West Wendover, Nevada – 2011 – 18-year-old Mormon Toni Fratto seems to be a quiet, reserved teenager who minds her own business. She was highly intelligent and diligent in her work. Alas, that wasn’t to last. She met 18-year-old Kody Patten, who is smitten by the plain, shy girl and the feeling was mutual. Patten became her whole world. He was her first and only love. It wasn’t long before the two became engaged. Fratto’s parents had their reservations: Fratto was very young and Patten was her first boyfriend. Patten also revealed himself to be a “bad boy” and Fratto was too inexperienced to realize this wasn’t a desirable trait in a husband. Naturally Fratto’s parents were concerned.
Patten also had anger management problems. He had a hair-trigger temper and used it on Fratto. It was no wonder that Fratto tolerated his behavior: she had no self-worth to mention. At one point during the school year, security cameras at West Wendover High School revealed footage of Patten choking Fratto. However, Fratto had the mental and emotional maturity of a 15-year-old. She didn’t know she was being abused. She didn’t tell anyone.
Fratto’s parents knew nothing about this and they decided to accept the teens’ engagement. They opened their homes and their lives to Patten. They allowed Patten to move in with them, figuring it was a good influence on their future son-in-law. They discussed the Mormon religion with him and tried to welcome him into the fold. They had another agenda. Mrs. Fratto worried that Toni would elope with Patten if she didn’t keep a close eye on the two lovebirds.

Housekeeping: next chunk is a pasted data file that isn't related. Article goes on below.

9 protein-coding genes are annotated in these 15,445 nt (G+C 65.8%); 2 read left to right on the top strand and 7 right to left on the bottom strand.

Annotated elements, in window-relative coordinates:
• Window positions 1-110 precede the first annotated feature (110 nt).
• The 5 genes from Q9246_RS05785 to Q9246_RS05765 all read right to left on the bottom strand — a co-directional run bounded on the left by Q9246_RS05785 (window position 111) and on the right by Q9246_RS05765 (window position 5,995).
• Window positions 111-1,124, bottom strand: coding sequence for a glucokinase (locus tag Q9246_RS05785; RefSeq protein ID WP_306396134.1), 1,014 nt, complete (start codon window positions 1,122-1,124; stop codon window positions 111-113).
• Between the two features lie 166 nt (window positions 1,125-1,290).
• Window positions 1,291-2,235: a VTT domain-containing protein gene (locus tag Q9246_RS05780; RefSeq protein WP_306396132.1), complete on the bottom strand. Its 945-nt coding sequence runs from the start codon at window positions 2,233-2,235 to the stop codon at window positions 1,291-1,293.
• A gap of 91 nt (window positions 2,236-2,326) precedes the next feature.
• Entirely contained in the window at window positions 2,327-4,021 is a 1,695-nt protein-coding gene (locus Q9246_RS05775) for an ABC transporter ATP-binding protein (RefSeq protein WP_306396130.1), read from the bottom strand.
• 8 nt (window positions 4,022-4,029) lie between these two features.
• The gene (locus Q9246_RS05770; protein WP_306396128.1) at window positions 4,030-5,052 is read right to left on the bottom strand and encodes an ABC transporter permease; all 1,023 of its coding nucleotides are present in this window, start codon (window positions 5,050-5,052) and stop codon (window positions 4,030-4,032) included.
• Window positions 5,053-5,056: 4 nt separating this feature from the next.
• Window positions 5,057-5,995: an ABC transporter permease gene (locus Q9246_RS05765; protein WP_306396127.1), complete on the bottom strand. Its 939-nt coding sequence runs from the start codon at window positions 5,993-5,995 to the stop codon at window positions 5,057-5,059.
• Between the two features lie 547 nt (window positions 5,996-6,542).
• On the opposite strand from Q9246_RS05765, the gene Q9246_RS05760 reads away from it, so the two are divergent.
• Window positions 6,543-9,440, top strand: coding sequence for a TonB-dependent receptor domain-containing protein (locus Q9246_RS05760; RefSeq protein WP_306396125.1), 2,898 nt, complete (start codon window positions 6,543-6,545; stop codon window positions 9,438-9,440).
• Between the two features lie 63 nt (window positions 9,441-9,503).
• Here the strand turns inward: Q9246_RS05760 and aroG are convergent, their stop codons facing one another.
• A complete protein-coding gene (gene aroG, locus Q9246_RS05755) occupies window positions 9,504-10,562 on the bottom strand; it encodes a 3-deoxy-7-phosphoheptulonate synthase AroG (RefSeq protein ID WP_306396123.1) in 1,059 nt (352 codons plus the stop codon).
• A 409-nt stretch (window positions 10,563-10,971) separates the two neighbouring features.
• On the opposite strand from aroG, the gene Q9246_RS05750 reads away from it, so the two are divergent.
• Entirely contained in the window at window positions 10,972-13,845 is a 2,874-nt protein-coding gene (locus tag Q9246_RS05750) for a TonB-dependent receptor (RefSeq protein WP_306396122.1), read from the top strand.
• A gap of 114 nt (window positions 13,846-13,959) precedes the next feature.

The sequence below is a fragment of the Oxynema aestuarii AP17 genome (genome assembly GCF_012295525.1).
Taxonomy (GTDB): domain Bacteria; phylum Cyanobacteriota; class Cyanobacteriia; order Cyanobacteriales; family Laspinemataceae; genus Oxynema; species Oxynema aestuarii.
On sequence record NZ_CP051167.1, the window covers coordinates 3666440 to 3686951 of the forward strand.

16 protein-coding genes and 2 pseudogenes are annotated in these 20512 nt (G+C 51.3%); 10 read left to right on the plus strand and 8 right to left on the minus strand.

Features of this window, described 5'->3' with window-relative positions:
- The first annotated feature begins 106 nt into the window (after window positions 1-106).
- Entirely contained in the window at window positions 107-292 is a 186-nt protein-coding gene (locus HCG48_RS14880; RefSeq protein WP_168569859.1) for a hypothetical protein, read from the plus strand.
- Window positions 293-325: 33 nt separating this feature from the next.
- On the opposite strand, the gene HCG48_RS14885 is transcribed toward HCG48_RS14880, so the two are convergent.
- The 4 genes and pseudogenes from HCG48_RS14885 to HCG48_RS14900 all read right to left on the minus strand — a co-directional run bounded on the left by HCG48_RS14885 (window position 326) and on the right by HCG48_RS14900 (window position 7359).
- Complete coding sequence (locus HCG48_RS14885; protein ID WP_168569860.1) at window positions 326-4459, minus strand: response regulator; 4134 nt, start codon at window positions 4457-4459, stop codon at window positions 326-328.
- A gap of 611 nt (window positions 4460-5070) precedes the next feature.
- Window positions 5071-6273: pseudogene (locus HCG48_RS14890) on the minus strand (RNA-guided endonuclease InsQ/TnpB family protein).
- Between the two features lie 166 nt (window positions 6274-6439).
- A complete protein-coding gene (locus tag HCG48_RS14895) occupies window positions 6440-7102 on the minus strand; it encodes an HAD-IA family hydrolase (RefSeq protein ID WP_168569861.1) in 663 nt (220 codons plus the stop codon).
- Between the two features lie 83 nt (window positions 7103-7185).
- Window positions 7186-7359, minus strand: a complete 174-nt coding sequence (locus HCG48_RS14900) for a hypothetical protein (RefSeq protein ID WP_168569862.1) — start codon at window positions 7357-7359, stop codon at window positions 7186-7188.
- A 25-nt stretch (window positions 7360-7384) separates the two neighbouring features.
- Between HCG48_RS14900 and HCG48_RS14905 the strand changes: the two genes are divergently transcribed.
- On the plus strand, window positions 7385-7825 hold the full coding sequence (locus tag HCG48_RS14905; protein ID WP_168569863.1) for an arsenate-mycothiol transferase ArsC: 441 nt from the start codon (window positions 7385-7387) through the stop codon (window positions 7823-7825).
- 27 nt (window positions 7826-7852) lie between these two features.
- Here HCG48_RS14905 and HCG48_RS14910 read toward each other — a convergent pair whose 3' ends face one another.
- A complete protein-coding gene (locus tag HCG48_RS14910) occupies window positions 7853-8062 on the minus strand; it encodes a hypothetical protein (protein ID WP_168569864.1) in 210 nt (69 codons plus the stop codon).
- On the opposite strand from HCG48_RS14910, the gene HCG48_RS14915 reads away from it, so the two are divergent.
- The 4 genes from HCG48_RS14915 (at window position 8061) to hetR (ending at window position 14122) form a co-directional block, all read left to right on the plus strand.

There was one fly in the ointment that irked Fratto. Patten still associated with 16-year-old Micaela (Micky) Costanzo, a childhood friend. Patten had no interest in Micky, although they had once dated. It hadn’t felt right between the two of them. They were buddies, nothing more, but Fratto didn’t believe him. She warned Patten to cool it with Costanzo and distance himself from his pretty-looking platonic friend. It wasn’t that difficult to understand: Costanzo was much more attractive than Fratto, she was outgoing and very popular. Costanzo tried to reassure Fratto that she had no interest in Patten. In fact, Costanza had a boyfriend of her own. Fratto was having none of it. She refused to believe both Patten and Costanzo’s protests about a mutual, romantic interest. Some people suggested Costanzo had expressed an interest in reuniting with Patten. Who knows?
Lest we think Fratto was the only pathological partner in the relationship, Patten was equally “jealous and possessive and isolating.” Oddly, Patten approached Costanzo one day and cut her arm with a box-cutter. Wisely, Costanzo put a wide distance between herself and Patten. This enraged Patten. Perhaps there was something to Fratto’s fears after all.
Over time, Fratto’s diaries became disturbing. In a frenzy, she wrote at length about her jealousies and suspicions towards Costanzo. Fratto was certain that Patten would leave her for Costanzo. She wrote pages about her hatred for Costanzo and her suspicions about her betrothed. She didn’t, however, write about a desire to kill Costanzo. This may have been her one saving grace when receiving her sentencing during her murder trial.